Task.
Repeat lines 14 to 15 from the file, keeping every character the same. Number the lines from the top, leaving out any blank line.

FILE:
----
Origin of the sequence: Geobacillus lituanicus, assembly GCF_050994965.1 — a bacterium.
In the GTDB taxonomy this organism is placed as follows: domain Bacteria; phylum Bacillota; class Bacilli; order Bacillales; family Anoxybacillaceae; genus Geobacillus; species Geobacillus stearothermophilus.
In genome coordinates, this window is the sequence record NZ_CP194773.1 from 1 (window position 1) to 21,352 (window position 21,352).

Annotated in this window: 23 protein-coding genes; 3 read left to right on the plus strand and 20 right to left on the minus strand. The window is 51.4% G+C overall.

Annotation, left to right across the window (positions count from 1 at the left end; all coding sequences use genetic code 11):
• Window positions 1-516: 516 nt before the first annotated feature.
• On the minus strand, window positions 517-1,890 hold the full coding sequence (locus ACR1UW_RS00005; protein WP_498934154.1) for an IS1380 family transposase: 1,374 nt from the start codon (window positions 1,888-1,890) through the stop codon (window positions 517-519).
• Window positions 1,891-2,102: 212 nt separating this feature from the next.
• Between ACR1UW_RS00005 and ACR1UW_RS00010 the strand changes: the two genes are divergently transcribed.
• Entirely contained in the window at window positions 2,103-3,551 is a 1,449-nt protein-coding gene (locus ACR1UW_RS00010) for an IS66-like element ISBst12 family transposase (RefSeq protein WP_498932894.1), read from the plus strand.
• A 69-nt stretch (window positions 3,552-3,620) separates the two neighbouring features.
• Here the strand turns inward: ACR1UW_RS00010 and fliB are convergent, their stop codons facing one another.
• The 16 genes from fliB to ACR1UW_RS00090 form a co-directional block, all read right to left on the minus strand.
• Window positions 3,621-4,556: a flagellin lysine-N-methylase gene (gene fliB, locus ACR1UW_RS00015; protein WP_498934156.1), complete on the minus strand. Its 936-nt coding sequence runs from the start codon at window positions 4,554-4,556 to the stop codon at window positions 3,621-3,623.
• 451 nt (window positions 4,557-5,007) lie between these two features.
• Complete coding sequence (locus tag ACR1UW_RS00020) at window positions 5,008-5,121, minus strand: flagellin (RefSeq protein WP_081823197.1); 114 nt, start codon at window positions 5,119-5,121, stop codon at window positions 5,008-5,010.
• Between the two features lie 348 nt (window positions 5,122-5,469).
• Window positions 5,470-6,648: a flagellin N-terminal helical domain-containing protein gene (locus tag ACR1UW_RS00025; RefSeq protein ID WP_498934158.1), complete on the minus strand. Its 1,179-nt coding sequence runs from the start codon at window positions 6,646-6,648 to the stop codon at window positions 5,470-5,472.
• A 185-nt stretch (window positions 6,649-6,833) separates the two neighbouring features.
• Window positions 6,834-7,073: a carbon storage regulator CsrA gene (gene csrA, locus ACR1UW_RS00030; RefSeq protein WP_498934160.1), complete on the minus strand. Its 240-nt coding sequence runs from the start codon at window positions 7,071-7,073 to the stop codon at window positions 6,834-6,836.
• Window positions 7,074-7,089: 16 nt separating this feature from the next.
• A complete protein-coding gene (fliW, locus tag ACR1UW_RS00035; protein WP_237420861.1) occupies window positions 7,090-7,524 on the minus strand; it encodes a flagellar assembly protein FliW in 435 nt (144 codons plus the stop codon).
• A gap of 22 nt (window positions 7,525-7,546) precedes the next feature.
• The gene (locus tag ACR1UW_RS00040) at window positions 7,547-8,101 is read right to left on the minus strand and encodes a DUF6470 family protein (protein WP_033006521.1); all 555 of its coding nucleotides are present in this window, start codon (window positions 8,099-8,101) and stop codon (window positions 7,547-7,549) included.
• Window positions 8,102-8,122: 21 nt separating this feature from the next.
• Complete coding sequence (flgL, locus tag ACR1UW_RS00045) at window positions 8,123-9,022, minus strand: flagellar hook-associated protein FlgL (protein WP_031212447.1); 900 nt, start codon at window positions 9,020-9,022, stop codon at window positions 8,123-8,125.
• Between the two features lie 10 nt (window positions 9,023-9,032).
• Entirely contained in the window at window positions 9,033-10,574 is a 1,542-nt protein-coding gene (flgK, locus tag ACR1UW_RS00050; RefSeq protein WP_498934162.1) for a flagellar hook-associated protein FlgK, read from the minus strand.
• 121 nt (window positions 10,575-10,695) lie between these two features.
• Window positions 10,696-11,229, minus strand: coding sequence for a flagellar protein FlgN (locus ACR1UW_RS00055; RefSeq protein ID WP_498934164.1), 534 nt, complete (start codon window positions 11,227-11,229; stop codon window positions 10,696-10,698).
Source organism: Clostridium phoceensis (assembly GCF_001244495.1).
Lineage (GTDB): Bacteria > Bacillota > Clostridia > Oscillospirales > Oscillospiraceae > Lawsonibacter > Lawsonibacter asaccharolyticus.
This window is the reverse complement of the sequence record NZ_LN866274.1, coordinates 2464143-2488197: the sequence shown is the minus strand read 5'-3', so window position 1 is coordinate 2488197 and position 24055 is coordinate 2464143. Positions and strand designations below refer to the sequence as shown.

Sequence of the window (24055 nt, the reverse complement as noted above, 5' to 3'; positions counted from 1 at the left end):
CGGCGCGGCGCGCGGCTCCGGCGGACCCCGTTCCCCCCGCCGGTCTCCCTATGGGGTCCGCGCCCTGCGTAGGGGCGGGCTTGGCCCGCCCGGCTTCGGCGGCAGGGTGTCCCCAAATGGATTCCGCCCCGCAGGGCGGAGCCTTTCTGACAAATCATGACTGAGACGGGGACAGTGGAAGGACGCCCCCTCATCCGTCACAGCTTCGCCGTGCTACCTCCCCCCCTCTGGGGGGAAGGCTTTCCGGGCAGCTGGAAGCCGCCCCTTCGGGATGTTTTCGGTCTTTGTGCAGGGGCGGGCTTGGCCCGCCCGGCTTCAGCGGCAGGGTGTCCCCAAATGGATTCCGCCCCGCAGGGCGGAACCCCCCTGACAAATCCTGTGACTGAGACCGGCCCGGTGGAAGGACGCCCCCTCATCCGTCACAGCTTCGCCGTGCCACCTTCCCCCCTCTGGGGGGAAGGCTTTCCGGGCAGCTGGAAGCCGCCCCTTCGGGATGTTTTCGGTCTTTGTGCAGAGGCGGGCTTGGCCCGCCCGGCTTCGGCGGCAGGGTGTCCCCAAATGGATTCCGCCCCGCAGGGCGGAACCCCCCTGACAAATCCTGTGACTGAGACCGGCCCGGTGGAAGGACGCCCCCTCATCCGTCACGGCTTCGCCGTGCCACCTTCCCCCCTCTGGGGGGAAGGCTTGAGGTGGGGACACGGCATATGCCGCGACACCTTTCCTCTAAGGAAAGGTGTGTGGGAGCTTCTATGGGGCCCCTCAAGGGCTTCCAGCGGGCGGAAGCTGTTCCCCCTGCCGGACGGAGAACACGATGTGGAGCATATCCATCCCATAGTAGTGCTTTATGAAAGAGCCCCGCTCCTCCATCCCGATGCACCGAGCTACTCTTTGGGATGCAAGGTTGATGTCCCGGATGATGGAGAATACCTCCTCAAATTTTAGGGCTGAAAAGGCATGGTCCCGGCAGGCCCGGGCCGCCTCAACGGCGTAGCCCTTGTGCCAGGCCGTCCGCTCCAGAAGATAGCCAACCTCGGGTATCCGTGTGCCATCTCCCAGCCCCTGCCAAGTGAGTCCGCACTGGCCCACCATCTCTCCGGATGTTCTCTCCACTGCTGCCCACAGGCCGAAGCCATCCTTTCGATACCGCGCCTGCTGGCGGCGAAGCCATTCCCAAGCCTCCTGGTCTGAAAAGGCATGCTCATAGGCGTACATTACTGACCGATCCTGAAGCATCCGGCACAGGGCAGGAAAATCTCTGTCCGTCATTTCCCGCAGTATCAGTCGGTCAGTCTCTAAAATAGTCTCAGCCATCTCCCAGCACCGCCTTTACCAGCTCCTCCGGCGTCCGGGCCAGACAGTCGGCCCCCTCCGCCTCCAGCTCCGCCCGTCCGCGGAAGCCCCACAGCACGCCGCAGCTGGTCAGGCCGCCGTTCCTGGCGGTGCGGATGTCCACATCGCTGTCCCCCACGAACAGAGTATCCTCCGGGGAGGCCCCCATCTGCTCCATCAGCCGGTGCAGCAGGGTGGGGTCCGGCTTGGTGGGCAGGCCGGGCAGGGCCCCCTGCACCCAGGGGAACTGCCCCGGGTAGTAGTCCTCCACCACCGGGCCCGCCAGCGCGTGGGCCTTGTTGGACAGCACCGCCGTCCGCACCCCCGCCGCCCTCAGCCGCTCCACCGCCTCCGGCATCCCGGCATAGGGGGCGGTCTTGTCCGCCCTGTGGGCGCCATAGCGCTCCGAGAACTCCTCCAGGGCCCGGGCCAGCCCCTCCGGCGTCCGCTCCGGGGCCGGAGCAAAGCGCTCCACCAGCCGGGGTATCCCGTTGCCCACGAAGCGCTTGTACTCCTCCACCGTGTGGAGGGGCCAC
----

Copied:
• Window positions 3,621-4,556: a flagellin lysine-N-methylase gene (gene fliB, locus ACR1UW_RS00015; protein WP_498934156.1), complete on the minus strand. Its 936-nt coding sequence runs from the start codon at window positions 4,554-4,556 to the stop codon at window positions 3,621-3,623.
• 451 nt (window positions 4,557-5,007) lie between these two features.